Travelling Tips

CanuckingAbroad / Travelling Tips

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  • Research, at least a little bit, on where you are going.  Learn the rules, taboos, sites, and spots you want to visit. 
  • I have gotten by amazingly well by knowing 3 words in each language.  Hello, thank you, and beer.  Locals will at least appreciate the gesture and any communication is better than none.
  • I don’t care how dangerous a certain place is claimed to be.  You can always stay out of trouble.  Is following a local down a dark alley to buy some drugs ever a good idea? How about passing out on the beach.  Dont be stupid!  People make a living ripping off idiots like that.
  • Don’t be a hero.  Mind your own business. You won’t win. There will be things you see and don’t agree with but remember where you are. 


  • Medical insurance is always a good idea and can be purchased for as $.25 a day.  Know your plan, what you are covered for, and how to make a claim!   A little mistake like not calling the company before you go to the hospital may screw you over.
  • Vitamins are always a good idea.
  • Stay hydrated.  Use rehydrating mixes as well which can be picked up in any pharmacy for about $.25
  • Malaria pills and shots?? Much debated.  I say don’t bother.  The long list of side effects are not worth it, and they aren’t guaranteed to work, they only help your chances.  Besides, that’s why we have medical insurance.


  • Set out everything you want to bring and then eliminate half of it.  Anything you wish you had packed can be purchased cheaper where you are heading to (most likely).  You won’t listen to this and you will regret it when you find yourself throwing out stuff to make more room in your pack.
  • The bible.  By Bible I mean the Lonely Planet guide-book on wherever you are going.  Cheesy or not, everybody has one for a reason.  Just use it as a ROUGH GUIDE. 
  • There is a good chance valuables will get stolen!  That’s the way it is.
  • A tent has proven very useful to me in many countries.  Hostels will let you pull up some lawn for very little money.
  • Keep important things separate.  Don’t put your bank card, credit card and passport in the same bag/pocket.  If one goes, they all go.
  • Dont sew a Canadian flag on your pack!  Canadians, for some reason, think they need to do this to distinguish themselves from Americans….it’s lame. 

Food & Beverage

  • Eating where the locals eat will save you so much money and give you a real experience of where you are.  Walk a block or two behind the Starbucks and bistros and you will find them.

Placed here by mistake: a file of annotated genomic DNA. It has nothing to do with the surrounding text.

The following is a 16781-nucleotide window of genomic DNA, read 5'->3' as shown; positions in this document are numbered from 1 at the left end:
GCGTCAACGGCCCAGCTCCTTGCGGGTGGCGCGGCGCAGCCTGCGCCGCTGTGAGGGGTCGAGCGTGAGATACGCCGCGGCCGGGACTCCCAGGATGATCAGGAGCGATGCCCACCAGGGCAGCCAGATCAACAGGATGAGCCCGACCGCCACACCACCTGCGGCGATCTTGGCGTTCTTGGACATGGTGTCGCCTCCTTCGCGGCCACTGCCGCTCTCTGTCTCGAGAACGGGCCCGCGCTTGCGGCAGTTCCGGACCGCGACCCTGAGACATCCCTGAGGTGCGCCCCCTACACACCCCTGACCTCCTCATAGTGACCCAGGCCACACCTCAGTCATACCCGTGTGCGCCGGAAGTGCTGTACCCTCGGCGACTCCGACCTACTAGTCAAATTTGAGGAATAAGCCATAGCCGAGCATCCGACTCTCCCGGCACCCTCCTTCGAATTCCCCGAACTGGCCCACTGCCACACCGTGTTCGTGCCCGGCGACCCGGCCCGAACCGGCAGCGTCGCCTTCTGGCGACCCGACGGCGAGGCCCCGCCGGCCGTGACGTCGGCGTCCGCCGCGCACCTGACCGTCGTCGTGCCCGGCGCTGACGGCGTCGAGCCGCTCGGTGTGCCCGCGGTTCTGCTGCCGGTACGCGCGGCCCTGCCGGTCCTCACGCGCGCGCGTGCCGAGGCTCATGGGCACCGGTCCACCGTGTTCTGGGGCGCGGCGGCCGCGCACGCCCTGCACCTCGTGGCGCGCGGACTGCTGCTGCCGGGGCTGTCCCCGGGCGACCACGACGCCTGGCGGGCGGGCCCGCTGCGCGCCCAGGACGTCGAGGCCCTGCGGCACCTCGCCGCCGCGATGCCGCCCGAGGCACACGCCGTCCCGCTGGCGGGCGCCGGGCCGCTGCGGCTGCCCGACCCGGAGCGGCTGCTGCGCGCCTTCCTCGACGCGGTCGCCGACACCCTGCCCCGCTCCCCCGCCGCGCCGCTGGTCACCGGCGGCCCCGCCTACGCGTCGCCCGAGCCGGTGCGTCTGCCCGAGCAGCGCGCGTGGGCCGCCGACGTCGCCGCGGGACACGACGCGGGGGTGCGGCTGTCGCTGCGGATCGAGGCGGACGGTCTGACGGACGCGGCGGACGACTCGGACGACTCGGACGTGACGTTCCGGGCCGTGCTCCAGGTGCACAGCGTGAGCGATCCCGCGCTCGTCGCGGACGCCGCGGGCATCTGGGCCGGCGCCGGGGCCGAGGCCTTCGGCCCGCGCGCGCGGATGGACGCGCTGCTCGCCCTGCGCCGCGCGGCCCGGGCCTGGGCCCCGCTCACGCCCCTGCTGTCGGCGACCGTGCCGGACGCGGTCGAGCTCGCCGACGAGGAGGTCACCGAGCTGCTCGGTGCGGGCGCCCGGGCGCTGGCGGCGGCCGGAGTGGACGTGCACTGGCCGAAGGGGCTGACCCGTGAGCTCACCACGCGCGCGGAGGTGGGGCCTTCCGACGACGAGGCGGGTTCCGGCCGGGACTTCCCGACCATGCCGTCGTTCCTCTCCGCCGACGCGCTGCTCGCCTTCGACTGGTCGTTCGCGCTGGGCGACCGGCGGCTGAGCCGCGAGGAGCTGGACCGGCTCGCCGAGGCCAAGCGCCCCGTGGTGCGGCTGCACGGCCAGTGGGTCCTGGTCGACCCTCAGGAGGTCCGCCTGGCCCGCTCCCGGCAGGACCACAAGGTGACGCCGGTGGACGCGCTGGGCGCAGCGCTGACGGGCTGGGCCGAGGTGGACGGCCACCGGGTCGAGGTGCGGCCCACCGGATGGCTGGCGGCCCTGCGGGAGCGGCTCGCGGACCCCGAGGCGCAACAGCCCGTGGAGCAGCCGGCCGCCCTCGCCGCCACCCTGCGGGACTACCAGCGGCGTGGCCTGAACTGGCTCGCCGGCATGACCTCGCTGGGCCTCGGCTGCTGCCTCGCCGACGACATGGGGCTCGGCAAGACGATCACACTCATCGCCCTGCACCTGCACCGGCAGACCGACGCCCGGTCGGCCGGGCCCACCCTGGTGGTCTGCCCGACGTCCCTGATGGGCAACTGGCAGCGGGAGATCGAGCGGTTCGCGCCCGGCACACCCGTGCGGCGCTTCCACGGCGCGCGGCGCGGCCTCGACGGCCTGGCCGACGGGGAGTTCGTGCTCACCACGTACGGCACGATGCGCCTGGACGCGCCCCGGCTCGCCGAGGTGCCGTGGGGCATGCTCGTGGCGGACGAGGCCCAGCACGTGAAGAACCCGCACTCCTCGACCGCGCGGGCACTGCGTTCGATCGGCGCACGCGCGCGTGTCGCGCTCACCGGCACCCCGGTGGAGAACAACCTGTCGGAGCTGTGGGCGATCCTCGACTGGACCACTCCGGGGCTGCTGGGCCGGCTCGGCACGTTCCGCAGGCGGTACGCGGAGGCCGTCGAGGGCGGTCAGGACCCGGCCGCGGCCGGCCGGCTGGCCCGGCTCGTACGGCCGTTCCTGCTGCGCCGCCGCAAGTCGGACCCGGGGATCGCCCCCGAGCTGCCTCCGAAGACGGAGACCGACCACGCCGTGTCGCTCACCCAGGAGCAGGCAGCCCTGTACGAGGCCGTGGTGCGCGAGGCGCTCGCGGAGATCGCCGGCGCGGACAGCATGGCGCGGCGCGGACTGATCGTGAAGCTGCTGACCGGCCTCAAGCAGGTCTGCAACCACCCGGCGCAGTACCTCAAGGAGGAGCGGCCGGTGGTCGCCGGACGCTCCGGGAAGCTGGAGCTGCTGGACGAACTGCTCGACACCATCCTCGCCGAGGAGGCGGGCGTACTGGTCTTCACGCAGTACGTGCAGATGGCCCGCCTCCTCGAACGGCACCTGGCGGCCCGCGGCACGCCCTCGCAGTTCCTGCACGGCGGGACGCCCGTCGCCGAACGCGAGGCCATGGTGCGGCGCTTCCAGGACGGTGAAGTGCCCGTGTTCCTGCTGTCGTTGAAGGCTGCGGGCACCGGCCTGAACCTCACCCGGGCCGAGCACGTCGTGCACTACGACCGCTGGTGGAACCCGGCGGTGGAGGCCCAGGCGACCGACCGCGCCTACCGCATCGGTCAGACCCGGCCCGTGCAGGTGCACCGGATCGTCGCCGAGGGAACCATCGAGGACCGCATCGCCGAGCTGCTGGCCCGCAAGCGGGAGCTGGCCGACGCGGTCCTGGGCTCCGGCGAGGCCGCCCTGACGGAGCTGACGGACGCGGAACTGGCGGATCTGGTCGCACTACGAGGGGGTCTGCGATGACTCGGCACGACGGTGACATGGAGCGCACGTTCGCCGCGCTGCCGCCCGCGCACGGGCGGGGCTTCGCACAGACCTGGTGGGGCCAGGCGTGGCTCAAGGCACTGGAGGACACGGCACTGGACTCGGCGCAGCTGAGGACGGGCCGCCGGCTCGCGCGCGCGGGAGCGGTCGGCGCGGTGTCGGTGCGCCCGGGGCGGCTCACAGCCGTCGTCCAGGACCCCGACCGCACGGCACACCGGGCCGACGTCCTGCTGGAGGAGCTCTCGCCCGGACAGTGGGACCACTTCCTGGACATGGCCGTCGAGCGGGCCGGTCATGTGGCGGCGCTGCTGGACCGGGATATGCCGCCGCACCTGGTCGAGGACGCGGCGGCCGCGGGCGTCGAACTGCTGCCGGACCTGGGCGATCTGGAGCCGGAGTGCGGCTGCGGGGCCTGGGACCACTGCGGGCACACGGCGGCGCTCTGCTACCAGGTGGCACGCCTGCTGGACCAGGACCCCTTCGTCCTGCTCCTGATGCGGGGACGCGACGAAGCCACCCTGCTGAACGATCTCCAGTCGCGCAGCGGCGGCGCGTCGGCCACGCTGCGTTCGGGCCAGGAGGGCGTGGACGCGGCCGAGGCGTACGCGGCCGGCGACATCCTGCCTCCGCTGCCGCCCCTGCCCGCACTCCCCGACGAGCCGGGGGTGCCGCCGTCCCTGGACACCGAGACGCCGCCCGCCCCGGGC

• Eat the street and market food.  The best food I have come across in every country was cooked on the side of the road. 
  • Local beers and spirits are half the price and may not be advertised.
  • Cover for bars can easily be avoided by threatening not to come in.
  • A little tip goes a long way! They will remember you next time.


  • Book all transportation at the appropriate station and avoid commissions of 30-50%.  Buying a ticket in a different language is a very interesting adventure in itself.
  • Local buses are much cheaper…if they ever show up. 
  • Take overnight trains/buses to save a night’s accommodation.
  • Take sleeping pills for the overnight train/bus.
  • Make sure any taxi uses his meter, or threaten to get out. 
  • Really take a hard look into the tour you are interested in.  Much of the time you can do it yourself or arrange it for free or a fraction of the price.  For example, what are you really getting with that trekking trip you are buying for $50.00? A bottle of water, a ride, and a guide…not to mention 10 strangers to share the experience with.  Take initiative, hire your own guide for probably $20, and have an adventure.
  • If you don’t have much time, domestic flights in most of the world are very cheap.  Surf the net and book them yourself online.


  • Oddly enough, in Asia, hostels are more expensive than guesthouses.  Get your own room for a cheaper price down the street and you can always hang out at the hostels to meet people.
  • Double up on a room with someone you have met.
  • Use the internet for up to date listings and reviews of hostels. is a good one.
  • People are always willing to take you in.  Ask or even check out www.couchsurfing .com.
  • Haggle.  Price is ALWAYS negotiable.  If you see an empty guesthouse, they will bend over for you.
  • Who says you need to sleep in a bed.  Offer a price to use a little floor space or a hammock.


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I am a 29 year old Canadian who has been traveling and chasing experiences over the last as long as I can remember with no plan or ultimate destination. My thirst for adventure has...